Why are we here?
Endemic/epidemic disease | Natural disaster
Malawi experienced the most severe floods in living memory in 2015; 176 people were killed and over 200,000 were displaced. Doctors Without Borders (MSF) responded with a five-month emergency operation in the south of the country.
MSF mobile clinics provided 40,000 outpatient consultations, distributed relief items such as water treatment kits or mosquito nets to over 13,000 households and a total of three million litres of drinking water. The latter intervention helped contain a cholera epidemic that had flared up in neighbouring Mozambique and spread to Malawi: 279 cases were recorded in MSF-supported facilities in Nsanje and Chikhwawa.
Despite significant progress in prevention in recent years, an estimated one million people are still living with HIV in Malawi and only half of them receive treatment. The health authorities have launched an ambitious plan to accelerate the fight against the disease, by increasing the resources allocated to it and focusing on assisting the most vulnerable and hard-to-reach people, such as sex workers.
The four-year handover process that started in Chiradzulu in August 2014 continued, and is due to complete by mid-2018. In this district, MSF supported more than 33,000 HIV patients, of which 18,800 are enrolled in the so-called ‘six month appointment’ schedule, whereby stable patients attend a consultation only twice a year. This not only benefits patients, but also reduces staff workload, allowing them to focus on more complex cases.
MSF has implemented viral load point of care in seven of the health centres, facilitating rapid access to viral load measures to confirm suspected treatment failures. MSF is advocating to keep decentralised point of care in areas with high prevalence like Chiradzulu district.
In December, MSF finished handing over the HIV project it had been running for 18 years in Thyolo, to the Ministry of Health.
In Nsanje, MSF continues to supervise the implementation of the policy to put all HIV-positive pregnant and breastfeeding women on antiretroviral (ARV) treatment, regardless of their clinical status, to prevent transmission of the virus to their babies. This year, the Ministry of Health requested MSF’s support to launch community ARV groups too. The handover to the ministry of the programme to integrate HIV and TB treatment project has started will be completed in 2016.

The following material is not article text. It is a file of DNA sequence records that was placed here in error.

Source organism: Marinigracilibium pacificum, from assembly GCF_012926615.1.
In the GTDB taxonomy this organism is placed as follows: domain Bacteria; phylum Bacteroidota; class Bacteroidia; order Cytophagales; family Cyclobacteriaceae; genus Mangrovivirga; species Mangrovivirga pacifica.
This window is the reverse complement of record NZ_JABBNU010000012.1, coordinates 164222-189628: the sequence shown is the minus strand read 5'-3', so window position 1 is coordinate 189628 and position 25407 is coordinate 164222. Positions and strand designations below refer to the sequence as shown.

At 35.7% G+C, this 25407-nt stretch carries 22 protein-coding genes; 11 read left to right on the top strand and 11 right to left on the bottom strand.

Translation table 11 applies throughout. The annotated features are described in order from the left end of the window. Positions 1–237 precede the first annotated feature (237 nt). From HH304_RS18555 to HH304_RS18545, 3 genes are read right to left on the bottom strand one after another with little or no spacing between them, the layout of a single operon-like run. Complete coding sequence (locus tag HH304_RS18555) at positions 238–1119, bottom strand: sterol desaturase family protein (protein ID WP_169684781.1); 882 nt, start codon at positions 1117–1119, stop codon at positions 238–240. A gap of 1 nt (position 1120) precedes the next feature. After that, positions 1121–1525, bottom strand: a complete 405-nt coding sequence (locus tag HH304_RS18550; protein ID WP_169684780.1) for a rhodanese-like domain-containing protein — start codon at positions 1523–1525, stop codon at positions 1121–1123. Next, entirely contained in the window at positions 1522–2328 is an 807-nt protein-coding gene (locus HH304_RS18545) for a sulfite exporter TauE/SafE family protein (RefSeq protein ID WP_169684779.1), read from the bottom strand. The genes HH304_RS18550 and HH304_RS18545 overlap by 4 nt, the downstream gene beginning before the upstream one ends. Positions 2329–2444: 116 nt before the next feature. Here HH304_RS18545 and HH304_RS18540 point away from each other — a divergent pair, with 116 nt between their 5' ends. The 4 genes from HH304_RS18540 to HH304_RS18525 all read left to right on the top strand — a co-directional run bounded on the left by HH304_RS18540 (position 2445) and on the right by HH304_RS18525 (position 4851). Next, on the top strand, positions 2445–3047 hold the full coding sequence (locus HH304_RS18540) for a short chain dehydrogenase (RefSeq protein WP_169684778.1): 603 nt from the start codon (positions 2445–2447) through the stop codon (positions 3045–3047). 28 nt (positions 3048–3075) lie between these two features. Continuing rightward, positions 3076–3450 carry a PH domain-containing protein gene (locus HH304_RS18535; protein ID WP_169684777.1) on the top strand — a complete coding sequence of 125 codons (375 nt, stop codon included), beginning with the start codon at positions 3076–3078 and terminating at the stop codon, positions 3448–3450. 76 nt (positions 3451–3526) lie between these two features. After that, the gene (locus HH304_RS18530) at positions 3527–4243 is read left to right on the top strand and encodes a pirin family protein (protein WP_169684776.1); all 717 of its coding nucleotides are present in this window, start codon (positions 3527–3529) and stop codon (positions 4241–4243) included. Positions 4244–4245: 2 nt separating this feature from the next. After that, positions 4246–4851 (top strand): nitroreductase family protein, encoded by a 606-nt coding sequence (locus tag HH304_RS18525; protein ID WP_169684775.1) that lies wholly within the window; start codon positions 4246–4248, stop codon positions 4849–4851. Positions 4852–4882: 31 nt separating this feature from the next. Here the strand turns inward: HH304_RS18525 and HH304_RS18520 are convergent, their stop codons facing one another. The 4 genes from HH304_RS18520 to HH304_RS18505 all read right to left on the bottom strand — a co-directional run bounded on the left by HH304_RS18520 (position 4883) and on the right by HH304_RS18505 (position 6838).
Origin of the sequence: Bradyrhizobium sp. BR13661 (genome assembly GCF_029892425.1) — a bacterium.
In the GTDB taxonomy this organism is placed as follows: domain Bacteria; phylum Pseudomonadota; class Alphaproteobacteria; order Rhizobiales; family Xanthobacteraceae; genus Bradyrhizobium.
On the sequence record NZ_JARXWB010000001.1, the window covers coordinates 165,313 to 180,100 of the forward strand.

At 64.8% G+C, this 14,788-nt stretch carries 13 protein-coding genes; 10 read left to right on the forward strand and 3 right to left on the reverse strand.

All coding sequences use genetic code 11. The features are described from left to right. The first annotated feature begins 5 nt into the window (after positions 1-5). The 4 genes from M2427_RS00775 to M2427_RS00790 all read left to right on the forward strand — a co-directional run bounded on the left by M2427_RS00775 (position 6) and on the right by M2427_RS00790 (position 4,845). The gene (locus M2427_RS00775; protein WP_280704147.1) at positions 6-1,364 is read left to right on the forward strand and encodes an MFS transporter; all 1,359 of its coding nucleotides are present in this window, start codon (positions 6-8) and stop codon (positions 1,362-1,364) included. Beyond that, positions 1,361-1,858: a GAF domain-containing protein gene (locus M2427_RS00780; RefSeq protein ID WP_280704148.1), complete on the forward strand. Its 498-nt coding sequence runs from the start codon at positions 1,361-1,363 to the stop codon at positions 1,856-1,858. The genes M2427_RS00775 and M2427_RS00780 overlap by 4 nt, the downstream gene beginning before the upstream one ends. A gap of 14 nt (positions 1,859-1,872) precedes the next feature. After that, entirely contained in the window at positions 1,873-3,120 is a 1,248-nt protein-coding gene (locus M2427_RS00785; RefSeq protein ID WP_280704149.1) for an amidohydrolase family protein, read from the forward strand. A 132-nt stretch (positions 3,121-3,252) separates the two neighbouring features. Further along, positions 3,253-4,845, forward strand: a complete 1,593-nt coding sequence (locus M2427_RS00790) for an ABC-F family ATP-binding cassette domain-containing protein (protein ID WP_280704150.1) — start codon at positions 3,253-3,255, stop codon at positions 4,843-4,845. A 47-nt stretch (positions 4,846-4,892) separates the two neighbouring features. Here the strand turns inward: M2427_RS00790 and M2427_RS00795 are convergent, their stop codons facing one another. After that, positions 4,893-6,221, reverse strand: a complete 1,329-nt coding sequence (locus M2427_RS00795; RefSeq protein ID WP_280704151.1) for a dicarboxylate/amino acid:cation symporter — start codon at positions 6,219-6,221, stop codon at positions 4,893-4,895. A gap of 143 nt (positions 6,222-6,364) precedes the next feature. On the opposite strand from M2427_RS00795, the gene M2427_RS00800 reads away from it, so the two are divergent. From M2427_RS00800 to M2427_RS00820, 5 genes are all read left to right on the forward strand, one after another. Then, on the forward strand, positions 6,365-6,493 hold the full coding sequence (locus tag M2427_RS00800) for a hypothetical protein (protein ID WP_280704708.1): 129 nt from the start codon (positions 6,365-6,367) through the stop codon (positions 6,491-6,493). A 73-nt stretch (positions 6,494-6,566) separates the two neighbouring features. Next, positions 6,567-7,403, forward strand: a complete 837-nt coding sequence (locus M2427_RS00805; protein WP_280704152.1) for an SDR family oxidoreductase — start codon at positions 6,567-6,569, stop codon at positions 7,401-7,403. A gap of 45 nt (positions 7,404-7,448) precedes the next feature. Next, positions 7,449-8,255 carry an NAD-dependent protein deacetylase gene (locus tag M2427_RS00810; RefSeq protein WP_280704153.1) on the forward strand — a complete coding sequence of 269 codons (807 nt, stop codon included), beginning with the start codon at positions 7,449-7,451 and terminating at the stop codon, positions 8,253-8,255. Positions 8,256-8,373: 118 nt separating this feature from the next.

MSF also continued a three-year project in two of the three central prisons in the country – Maula in the capital Lilongwe, and Chichiri in Blantyre. The aim of the project is to adapt models of care to reduce HIV and tuberculosis (TB) transmission in these severely overcrowded environments, by increasing diagnostics and access to treatment.
The ‘corridor’ project continued in 2015, offering testing for HIV and other sexually transmitted infections to truck drivers and sex workers in Mwanza and Zalewa, near the border with Mozambique. The team also worked over the border, along the busy route between Beira and Tete.
Health advocates, including Doctors Without Borders (MSF), are expressing strong reservations about a proposal by Malawi's Ministry of Health to establish paying wards in district hospitals across the country.
Members of Malawi’s Universal Health Coverage (UHC) Coalition say there is a strong risk that patients who pay will get prioritised over those who cannot afford to. They argue that this attempt to generate more money for the health sector will only further escalate health inequities in Malawi.
In April, following an outbreak of xenophobic violence in South Africa, MSF supported the Ministry of Health to offer medical and psychological care to 3,831 Malawians, most of whom had been forcibly repatriated. Three months later, MSF organised mobile clinics in the village of Kapise, near the border, for Mozambicans fleeing sporadic violence in Tete province. The influx of refugees continued into 2016.
First person story:
“I was eight months pregnant when the floods hit, and we had to spend four days on top of a tree until the water receded. Then, on 22 January, I felt that the baby coming. We went to Makhanga clinic, but it was closed because it had been completely destroyed by the floods. There was no one there to help; our village had become an island completely cut off from the rest of the country. I was told to wait, that a helicopter was coming, that it could take me to another clinic. Fortunately, when the helicopter arrived, it brought with it someone from MSF to help us and my baby girl was born.”
No. staff in 2015: 586 | Expenditure: €9.0 million | Year MSF first worked in the country: 1986